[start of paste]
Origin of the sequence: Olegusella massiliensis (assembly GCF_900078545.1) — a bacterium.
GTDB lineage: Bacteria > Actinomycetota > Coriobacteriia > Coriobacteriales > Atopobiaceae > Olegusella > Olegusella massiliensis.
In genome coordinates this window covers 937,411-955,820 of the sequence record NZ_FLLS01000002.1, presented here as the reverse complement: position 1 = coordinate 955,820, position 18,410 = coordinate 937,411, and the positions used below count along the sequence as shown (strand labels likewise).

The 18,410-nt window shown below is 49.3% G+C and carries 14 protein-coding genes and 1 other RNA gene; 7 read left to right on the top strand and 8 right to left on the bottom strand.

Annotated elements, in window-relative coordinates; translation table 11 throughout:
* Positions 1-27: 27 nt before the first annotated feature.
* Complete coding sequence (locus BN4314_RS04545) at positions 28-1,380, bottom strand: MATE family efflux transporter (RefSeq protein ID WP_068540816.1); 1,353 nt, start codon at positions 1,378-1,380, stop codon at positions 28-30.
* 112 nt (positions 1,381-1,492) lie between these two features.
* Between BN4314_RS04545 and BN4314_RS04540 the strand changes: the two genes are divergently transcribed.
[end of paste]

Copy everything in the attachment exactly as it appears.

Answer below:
Origin of the sequence: Olegusella massiliensis (assembly GCF_900078545.1) — a bacterium.
GTDB lineage: Bacteria > Actinomycetota > Coriobacteriia > Coriobacteriales > Atopobiaceae > Olegusella > Olegusella massiliensis.
In genome coordinates this window covers 937,411-955,820 of the sequence record NZ_FLLS01000002.1, presented here as the reverse complement: position 1 = coordinate 955,820, position 18,410 = coordinate 937,411, and the positions used below count along the sequence as shown (strand labels likewise).

The 18,410-nt window shown below is 49.3% G+C and carries 14 protein-coding genes and 1 other RNA gene; 7 read left to right on the top strand and 8 right to left on the bottom strand.

Annotated elements, in window-relative coordinates; translation table 11 throughout:
* Positions 1-27: 27 nt before the first annotated feature.
* Complete coding sequence (locus BN4314_RS04545) at positions 28-1,380, bottom strand: MATE family efflux transporter (RefSeq protein ID WP_068540816.1); 1,353 nt, start codon at positions 1,378-1,380, stop codon at positions 28-30.
* 112 nt (positions 1,381-1,492) lie between these two features.
* Between BN4314_RS04545 and BN4314_RS04540 the strand changes: the two genes are divergently transcribed.